• Consider re-imaging the patient to ensure a stone has passed (expert opinion).

Urological Intervention

  • Reserved for larger stones or those that cannot pass independently 
  • ESWL (Extracorporeal Shockwave Lithotripsy) typically just treats one stone, which breaks into fragments. Multiple stone fragments must be passed! It is used less frequently now. 
  • Ureteroscopy with laser lithotripsy is a preferred method now. Dr. Goldfarb notes younger urologists are trained this way. It can be used to treat all the stones and remove fragments from one or both kidneys; flexible scopes can reach more calyces.

Prevention of future urinary tract stone disease

  • Without prevention, 50% of patients will have another stone at 10 years and 80%  will have recurrence at 20 years. Counseling about prevention is essential to minimize recurrence, pain, and complications from urinary stones. 
  • Remember that patients with recurrent stone disease often have obesity, diabetes, hypertension, and coronary artery disease, indicating a metabolic syndrome, so the following interventions benefit them overall.
  • Fluids: aim for 96oz /2.5-3 litres of water per day (expert opinion)
  • Some patients may find increasing fluid intake difficult due to physical constraints such as limitations in ambulation, benign prostatic hypertrophy, or due to occupational considerations that limit access to water or bathrooms (e.g. cab driver)
  • Weight loss & exercise.
  • Specific dietary interventions can be recommended if stone composition is known. 
  • Dr. Goldfarb recommends the Borghi diet, as this is the only study showing that a diet can reduce urinary tract stones.  This study compared the typically recommended low calcium, low oxalate diet to the Borghi diet which has decreased sodium, low animal protein (source of uric acid), and low oxalate (beets, chocolate, berries, rhubarb, nuts and leafy greens) with non-restricted calcium (Dietary sources preferred, not supplements!). During a meal, combine calcium rich food with oxalates, since calcium will bind to oxalate in intestinal lumen and excreted in stool. (Borghi et al, 2002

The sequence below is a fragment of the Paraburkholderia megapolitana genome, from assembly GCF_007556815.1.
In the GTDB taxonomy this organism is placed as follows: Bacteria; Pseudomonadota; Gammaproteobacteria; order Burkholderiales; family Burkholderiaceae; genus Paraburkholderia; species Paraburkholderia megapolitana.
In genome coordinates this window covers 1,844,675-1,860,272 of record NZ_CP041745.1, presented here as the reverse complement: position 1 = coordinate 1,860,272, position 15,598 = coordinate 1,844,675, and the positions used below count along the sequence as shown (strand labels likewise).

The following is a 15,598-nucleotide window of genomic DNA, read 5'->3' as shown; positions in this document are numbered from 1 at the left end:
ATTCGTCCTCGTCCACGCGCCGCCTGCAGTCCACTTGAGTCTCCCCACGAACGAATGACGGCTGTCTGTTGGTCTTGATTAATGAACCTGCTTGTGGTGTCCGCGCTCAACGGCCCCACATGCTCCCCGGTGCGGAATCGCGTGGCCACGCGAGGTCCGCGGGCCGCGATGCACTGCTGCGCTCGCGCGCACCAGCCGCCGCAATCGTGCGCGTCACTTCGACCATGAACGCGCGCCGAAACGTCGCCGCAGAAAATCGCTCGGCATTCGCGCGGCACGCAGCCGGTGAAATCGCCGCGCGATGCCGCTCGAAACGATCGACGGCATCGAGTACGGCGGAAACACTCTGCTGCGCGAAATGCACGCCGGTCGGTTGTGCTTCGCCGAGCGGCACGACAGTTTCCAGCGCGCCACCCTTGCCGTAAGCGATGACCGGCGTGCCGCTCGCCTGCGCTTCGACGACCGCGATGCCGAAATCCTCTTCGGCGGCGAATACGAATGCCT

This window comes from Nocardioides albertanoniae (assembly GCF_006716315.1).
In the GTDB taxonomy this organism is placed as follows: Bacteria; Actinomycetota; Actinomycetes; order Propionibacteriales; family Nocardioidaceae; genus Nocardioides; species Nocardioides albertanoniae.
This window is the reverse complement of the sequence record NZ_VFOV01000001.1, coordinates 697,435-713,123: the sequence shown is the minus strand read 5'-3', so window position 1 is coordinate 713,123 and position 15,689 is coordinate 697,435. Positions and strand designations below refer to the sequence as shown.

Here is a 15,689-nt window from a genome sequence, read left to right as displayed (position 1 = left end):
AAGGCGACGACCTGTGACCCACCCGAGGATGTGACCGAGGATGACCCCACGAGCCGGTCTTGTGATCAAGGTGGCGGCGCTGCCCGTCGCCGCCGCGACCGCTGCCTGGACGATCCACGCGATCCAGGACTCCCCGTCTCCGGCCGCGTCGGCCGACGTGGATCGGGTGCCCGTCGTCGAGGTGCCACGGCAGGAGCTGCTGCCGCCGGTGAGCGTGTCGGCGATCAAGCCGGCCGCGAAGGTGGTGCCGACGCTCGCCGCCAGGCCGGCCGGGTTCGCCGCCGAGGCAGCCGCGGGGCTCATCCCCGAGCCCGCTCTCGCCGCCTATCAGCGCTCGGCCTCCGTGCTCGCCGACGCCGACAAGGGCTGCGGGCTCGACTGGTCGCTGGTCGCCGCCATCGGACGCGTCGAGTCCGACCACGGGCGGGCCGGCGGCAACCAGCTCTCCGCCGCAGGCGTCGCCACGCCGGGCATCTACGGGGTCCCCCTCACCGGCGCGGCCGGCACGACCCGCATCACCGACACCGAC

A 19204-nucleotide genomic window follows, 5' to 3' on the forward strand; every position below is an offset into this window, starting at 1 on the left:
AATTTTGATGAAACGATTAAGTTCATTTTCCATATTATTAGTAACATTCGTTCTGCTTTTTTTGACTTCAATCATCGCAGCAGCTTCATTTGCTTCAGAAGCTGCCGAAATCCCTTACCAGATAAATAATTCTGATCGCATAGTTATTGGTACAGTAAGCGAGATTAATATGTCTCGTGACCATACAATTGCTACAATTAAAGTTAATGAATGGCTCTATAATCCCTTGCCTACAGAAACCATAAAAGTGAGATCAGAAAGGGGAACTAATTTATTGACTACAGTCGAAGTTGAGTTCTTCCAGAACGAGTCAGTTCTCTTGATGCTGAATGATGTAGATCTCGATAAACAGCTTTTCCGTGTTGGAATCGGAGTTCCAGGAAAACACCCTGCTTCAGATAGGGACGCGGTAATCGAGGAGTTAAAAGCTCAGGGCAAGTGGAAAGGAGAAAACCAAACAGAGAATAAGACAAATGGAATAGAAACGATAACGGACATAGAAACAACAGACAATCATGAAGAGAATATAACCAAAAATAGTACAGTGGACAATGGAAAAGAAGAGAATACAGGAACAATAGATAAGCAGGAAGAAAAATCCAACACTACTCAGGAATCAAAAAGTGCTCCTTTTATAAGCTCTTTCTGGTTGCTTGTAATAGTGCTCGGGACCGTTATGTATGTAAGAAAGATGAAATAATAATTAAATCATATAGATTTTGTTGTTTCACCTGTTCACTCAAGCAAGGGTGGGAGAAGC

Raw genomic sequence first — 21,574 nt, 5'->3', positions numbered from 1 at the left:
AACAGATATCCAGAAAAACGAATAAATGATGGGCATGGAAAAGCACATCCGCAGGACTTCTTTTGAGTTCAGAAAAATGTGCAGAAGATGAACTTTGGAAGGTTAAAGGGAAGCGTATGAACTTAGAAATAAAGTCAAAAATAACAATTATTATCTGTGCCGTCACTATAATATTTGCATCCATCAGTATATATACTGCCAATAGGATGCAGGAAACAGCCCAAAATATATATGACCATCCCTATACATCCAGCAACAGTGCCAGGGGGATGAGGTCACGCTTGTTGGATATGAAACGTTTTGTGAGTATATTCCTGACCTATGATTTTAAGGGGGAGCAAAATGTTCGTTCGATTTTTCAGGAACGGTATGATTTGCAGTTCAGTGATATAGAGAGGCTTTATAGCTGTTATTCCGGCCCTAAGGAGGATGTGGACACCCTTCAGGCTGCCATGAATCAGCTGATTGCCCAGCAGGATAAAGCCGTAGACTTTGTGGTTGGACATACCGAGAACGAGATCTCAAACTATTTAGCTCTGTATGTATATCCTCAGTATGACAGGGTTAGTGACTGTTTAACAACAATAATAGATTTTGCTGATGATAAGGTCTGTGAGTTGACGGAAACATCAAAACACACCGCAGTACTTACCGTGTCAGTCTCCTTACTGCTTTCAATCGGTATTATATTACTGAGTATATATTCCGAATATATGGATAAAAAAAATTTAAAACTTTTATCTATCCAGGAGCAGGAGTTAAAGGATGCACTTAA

• Adding citrus fruits to the diet may increase citrate and reduce stone formation.

Kashlak Pearl: General tips for urinary stone prevention include: increased water intake, weight loss, exercise, low sodium intake, low animal protein intake, and high dietary calcium intake. High oxalate foods are delicious and nutritious. Don’t avoid them altogether. Instead, combine them with dietary calcium. 

Pharmacological considerations  

  • Thiazide diuretics (indapamide, hydrochlorothiazide, chlorthalidone) prevent kidney stones by reducing calcium excreted in urine and by extension improve bone density. Dr. Goldfarb endorses giving thiazides empirically for kidney stone prevention. 
  • Citrate supplementation also helps to prevent stones either as citrus fruit or medication.  Potassium citrate is recommended over sodium citrate because the latter can  increase urinary calcium.
  • Bisphosphonates increase bone density and lower urinary calcium, which may reduce kidney stones.  (Prochaska, 2021)
  • Calcium supplements vs dietary calcium? The Women’s Health Initiative (Wallace et al, 2011) showed that post menopausal women taking calcium/Vit D supplements had more kidney stones. Dr. Golfarb says it is preferable to take dietary calcium rather than supplements when possible, e.g., a dairy source at the same time as oxalate rich foods. Alternatively, take calcium supplements with meals.

Tertiary Urology Centers

  • Patients referred there are more likely to have cystinuria, primary hyperoxaluria, or recurrent/frequent/larger stones 
  • 24h urine collections may be requested more at these centers when investigating stone composition and tailoring more specific dietary interventions


  1. Dr Goldfarb’s pick of the week From Fish to Philosopher by Homer Smith 
  2. STONE score MD Calc.  accessed 9/2021.
  3. Picard R et al. Medical expulsive therapy in adults with ureteric colic: a multicentre, randomised, placebo-controlled trial. Lancet 2015; 386(9991): 341-9. PMID: 25998582
  4. Springhart WP, Marguet CG, Sur RL, Norris RD, Delvecchio FC, Young MD, Sprague P, Gerardo CA, Albala DM, Preminger GM. Forced versus minimal intravenous hydration in the management of acute renal colic: a randomized trial. J Endourol. 2006 Oct;20(10):713-6. doi: 10.1089/end.2006.20.713. PMID: 17094744.